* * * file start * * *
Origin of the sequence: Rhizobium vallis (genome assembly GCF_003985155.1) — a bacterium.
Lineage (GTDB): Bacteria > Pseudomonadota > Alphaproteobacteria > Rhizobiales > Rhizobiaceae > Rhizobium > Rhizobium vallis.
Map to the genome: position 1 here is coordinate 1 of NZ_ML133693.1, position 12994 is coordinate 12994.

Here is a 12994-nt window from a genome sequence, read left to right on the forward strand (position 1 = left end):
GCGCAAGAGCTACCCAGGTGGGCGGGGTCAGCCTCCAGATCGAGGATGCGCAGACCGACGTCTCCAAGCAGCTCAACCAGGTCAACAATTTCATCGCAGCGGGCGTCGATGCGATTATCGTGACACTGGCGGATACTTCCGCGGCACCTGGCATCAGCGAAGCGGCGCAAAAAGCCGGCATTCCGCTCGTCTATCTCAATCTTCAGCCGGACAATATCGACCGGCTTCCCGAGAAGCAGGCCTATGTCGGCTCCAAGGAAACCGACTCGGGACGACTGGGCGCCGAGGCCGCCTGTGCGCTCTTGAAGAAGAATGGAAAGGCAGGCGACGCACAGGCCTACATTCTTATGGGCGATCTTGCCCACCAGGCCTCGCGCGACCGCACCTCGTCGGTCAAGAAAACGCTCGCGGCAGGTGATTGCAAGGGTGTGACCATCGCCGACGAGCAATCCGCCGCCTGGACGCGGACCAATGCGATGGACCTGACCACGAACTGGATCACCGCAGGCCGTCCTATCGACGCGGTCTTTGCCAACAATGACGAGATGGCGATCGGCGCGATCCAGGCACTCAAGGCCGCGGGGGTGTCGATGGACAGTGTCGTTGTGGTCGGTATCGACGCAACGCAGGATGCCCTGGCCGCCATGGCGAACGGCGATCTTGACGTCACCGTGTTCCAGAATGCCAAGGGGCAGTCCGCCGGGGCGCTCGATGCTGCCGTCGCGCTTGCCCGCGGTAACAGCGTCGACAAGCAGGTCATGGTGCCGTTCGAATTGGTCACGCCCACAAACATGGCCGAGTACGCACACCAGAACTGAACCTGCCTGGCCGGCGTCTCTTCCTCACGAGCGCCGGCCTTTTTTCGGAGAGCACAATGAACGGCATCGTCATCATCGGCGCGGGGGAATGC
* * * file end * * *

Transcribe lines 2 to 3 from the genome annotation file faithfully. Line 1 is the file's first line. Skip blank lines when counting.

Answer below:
Lineage (GTDB): Bacteria > Pseudomonadota > Alphaproteobacteria > Rhizobiales > Rhizobiaceae > Rhizobium > Rhizobium vallis.
Map to the genome: position 1 here is coordinate 1 of NZ_ML133693.1, position 12994 is coordinate 12994.